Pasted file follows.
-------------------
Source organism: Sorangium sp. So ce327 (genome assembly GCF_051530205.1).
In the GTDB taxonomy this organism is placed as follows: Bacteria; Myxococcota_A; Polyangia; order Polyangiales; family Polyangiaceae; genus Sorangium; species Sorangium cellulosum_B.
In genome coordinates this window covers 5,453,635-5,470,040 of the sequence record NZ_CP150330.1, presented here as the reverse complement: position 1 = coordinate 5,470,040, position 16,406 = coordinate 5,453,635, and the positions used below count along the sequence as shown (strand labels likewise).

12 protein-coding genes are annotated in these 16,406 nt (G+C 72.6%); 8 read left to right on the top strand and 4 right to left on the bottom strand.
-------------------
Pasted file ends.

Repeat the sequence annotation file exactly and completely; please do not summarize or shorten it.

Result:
Source organism: Sorangium sp. So ce327 (genome assembly GCF_051530205.1).
In the GTDB taxonomy this organism is placed as follows: Bacteria; Myxococcota_A; Polyangia; order Polyangiales; family Polyangiaceae; genus Sorangium; species Sorangium cellulosum_B.
In genome coordinates this window covers 5,453,635-5,470,040 of the sequence record NZ_CP150330.1, presented here as the reverse complement: position 1 = coordinate 5,470,040, position 16,406 = coordinate 5,453,635, and the positions used below count along the sequence as shown (strand labels likewise).

12 protein-coding genes are annotated in these 16,406 nt (G+C 72.6%); 8 read left to right on the top strand and 4 right to left on the bottom strand.